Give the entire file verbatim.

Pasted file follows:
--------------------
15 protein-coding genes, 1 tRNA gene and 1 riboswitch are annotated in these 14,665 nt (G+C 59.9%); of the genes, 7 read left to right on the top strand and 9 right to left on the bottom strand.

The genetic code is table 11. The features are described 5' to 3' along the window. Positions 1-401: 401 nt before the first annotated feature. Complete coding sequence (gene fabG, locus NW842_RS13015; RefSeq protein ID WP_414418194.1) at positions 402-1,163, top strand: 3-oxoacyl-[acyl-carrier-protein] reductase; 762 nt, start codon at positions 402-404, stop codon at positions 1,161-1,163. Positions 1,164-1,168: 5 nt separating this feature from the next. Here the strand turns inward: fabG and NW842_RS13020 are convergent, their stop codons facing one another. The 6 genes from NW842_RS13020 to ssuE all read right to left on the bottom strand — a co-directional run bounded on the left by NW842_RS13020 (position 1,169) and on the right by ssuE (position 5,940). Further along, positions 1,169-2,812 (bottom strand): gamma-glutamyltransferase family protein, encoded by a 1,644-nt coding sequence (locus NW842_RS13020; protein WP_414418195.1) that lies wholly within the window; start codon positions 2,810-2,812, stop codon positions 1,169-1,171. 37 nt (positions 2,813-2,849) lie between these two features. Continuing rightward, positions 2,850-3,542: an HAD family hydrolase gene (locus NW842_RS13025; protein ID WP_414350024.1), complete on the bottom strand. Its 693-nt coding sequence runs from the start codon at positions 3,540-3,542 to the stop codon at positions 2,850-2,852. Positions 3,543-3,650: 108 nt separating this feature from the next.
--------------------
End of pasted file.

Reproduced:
15 protein-coding genes, 1 tRNA gene and 1 riboswitch are annotated in these 14,665 nt (G+C 59.9%); of the genes, 7 read left to right on the top strand and 9 right to left on the bottom strand.

The genetic code is table 11. The features are described 5' to 3' along the window. Positions 1-401: 401 nt before the first annotated feature. Complete coding sequence (gene fabG, locus NW842_RS13015; RefSeq protein ID WP_414418194.1) at positions 402-1,163, top strand: 3-oxoacyl-[acyl-carrier-protein] reductase; 762 nt, start codon at positions 402-404, stop codon at positions 1,161-1,163. Positions 1,164-1,168: 5 nt separating this feature from the next. Here the strand turns inward: fabG and NW842_RS13020 are convergent, their stop codons facing one another. The 6 genes from NW842_RS13020 to ssuE all read right to left on the bottom strand — a co-directional run bounded on the left by NW842_RS13020 (position 1,169) and on the right by ssuE (position 5,940). Further along, positions 1,169-2,812 (bottom strand): gamma-glutamyltransferase family protein, encoded by a 1,644-nt coding sequence (locus NW842_RS13020; protein WP_414418195.1) that lies wholly within the window; start codon positions 2,810-2,812, stop codon positions 1,169-1,171. 37 nt (positions 2,813-2,849) lie between these two features. Continuing rightward, positions 2,850-3,542: an HAD family hydrolase gene (locus NW842_RS13025; protein ID WP_414350024.1), complete on the bottom strand. Its 693-nt coding sequence runs from the start codon at positions 3,540-3,542 to the stop codon at positions 2,850-2,852. Positions 3,543-3,650: 108 nt separating this feature from the next.